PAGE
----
Referring to the device shown in FIG. 5, the second end 13 may be inverted to various axial lengths 37 within the lumen 14, resulting in valves at different points along the length of the device 10. FIG. 5 shows that a valve may be at the midpoint 38 of the main body or biased on either side 39 of the midpoint. In order to control prolapse, the valves 15 and 15′ may be anchored to the main body 11 by anchor points 16 (not shown, but discussed above), may comprise material that may be made (or capable of being made) sufficiently pliable yet strong and rigid enough to control prolapse, may be anchored to the vessel, or may be anchored to the support structure discussed next.

Support Structure

The prosthetic valve device 10 may include a support structure 40 (such as a stent, by way of example only). The specific support frame chosen will depend on numerous factors, including the vessel in which the device is being implanted, the axial length of the treatment site, the number of valves desired, the inner diameter of the vessel, the delivery method for placing the support frame and valve, and others. Those skilled in the art can determine an appropriate support frame based on these various factors. Furthermore, the inner diameter of the support structure need not be constant. For example, the support structure optionally has a sinus (not shown) at or near the site where a valve will be placed, whereby there is a bulging or bowing (e.g., a nominal increase in the inner diameter) of the support structure at or near the site of a valve.

The support structure can be made of any suitable biocompatible material, or should be able to be made biocompatible and/or biocompatible such as by coating, chemical treatment, or the like. Optionally, the support structure material may be bioabsorbable or able to be made bioabsorbable. Examples of suitable materials include, without limitation, stainless steel, nickel titanium (NiTi) alloys, e.g., nitinol, other shape memory and/or superelastic materials, polymers, and composite materials. Stainless steel and nitinol are particularly preferred materials due to their biocompatibility and shapeability. A support structure 40 can be any structure adapted to provide support to the main body. For example, the cross-section of the support structure 40 may be circular, square, rectangular, triangular, crescent, oval, T-shaped, U-shaped, or any configuration to accommodate the main body defining a lumen. Suitable support structures can also have a variety of other configurations, including tubular, braided strands, helically wound strands, ring members, consecutively attached ring members, and frames cut from solid tubes.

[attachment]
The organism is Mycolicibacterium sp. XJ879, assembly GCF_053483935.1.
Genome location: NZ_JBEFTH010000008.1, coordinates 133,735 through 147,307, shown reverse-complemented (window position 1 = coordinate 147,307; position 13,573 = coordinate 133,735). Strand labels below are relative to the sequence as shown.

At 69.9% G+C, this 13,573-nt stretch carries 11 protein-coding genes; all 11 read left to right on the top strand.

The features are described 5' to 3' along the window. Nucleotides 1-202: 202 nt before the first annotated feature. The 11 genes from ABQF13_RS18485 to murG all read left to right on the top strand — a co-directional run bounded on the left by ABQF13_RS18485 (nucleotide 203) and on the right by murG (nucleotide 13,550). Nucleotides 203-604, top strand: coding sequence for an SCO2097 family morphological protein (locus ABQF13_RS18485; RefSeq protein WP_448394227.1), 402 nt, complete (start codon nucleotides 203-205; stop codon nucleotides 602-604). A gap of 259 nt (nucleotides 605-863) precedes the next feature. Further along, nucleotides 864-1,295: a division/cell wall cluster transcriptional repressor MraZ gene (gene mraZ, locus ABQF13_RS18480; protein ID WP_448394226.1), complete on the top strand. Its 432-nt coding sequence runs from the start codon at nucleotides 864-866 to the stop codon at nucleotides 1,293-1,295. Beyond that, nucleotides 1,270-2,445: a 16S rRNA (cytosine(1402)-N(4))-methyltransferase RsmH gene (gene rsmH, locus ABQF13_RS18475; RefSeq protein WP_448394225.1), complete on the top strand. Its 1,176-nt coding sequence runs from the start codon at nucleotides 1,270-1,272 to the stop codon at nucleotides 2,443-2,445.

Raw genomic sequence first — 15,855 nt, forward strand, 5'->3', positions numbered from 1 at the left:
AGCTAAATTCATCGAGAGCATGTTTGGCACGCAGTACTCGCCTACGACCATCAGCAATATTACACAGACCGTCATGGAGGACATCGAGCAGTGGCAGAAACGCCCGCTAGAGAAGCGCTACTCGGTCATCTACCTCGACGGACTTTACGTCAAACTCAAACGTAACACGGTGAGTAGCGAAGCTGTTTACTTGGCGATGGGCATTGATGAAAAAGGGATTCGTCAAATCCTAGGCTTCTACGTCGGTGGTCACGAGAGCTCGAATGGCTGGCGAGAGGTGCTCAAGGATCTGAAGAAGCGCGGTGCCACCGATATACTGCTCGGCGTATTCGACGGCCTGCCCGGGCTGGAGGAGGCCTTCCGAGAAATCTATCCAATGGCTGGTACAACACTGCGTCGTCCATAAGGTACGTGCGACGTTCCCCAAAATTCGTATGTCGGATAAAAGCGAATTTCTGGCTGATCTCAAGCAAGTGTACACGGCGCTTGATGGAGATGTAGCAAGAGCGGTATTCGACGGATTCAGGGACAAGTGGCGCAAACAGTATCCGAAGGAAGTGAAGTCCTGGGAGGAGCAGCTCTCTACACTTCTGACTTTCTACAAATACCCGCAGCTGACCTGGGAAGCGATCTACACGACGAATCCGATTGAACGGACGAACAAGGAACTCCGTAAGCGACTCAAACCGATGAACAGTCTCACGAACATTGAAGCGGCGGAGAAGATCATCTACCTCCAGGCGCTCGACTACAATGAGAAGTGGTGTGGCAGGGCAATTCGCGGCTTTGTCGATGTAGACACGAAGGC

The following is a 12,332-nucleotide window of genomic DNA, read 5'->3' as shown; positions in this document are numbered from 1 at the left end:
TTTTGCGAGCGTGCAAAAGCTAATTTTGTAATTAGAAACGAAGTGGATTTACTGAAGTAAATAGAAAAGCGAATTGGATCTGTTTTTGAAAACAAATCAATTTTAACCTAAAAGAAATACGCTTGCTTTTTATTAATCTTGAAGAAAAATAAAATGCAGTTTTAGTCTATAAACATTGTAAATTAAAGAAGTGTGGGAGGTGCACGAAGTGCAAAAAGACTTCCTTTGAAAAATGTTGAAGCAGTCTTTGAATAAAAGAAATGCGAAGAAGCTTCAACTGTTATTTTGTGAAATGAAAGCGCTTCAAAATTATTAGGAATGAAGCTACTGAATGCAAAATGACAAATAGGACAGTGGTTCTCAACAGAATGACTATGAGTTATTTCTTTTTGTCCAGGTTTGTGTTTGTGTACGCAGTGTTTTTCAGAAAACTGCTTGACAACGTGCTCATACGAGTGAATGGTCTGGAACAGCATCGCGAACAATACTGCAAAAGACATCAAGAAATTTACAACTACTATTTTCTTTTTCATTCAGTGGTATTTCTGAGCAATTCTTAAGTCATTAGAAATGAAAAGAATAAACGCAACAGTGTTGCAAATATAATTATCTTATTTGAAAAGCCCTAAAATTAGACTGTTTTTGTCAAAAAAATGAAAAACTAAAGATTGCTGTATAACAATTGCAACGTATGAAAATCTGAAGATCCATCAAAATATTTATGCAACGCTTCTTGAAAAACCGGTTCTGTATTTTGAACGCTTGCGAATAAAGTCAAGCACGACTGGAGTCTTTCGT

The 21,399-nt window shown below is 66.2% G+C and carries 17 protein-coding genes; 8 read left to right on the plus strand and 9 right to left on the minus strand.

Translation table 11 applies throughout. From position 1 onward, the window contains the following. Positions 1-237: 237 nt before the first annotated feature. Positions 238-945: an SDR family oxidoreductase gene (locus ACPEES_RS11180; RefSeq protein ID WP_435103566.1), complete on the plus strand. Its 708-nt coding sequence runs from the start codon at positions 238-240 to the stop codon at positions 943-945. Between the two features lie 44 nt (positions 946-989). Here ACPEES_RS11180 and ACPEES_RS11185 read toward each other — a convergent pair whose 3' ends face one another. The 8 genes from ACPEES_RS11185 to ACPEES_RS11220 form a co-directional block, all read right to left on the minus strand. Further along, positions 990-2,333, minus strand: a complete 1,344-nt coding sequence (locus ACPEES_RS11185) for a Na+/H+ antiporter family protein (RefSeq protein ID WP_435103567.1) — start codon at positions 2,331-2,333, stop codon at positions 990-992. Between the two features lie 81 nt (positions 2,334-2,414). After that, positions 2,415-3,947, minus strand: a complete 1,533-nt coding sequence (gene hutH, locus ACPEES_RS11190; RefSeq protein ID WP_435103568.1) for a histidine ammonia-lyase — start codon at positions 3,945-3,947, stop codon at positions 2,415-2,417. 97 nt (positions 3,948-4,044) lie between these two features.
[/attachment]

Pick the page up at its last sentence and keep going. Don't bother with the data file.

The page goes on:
FIG. 6A shows an embodiment comprising a support structure 40 having proximal and distal ends 41, 42. The support structure 40 may be adapted to provide support to the main body 11. FIG. 6B is an alternate embodiment of FIG. 6A showing that a valve disposed at the second end of the main body may be positioned at various locations with respect to the distal end 42 of the support structure 40. For instance, viewing FIG. 6B from left to right, there are two alternative positions of the valve 15 formed at the second end: It may be between proximal and distal ends 41, 42′ of the support structure (shown as the left valve) or it may be distal to the distal end 42′ of the support structure (shown as the valve in phantom). In addition, the distal end 42′ of the support structure 40 may be extended to the right of the current 42′ toward the first end. FIG. 6C shows an embodiment having a first valve 15 positioned intermediate the proximal and distal ends 41, 42′ of the support structure and a second valve 15′ disposed at the first end of the main body. FIG. 6D is three dimensional schematic view of a support structure 40 for the embodiment of FIGS. 6A, 6C, and 8B. The support structure has optional anchor points 16.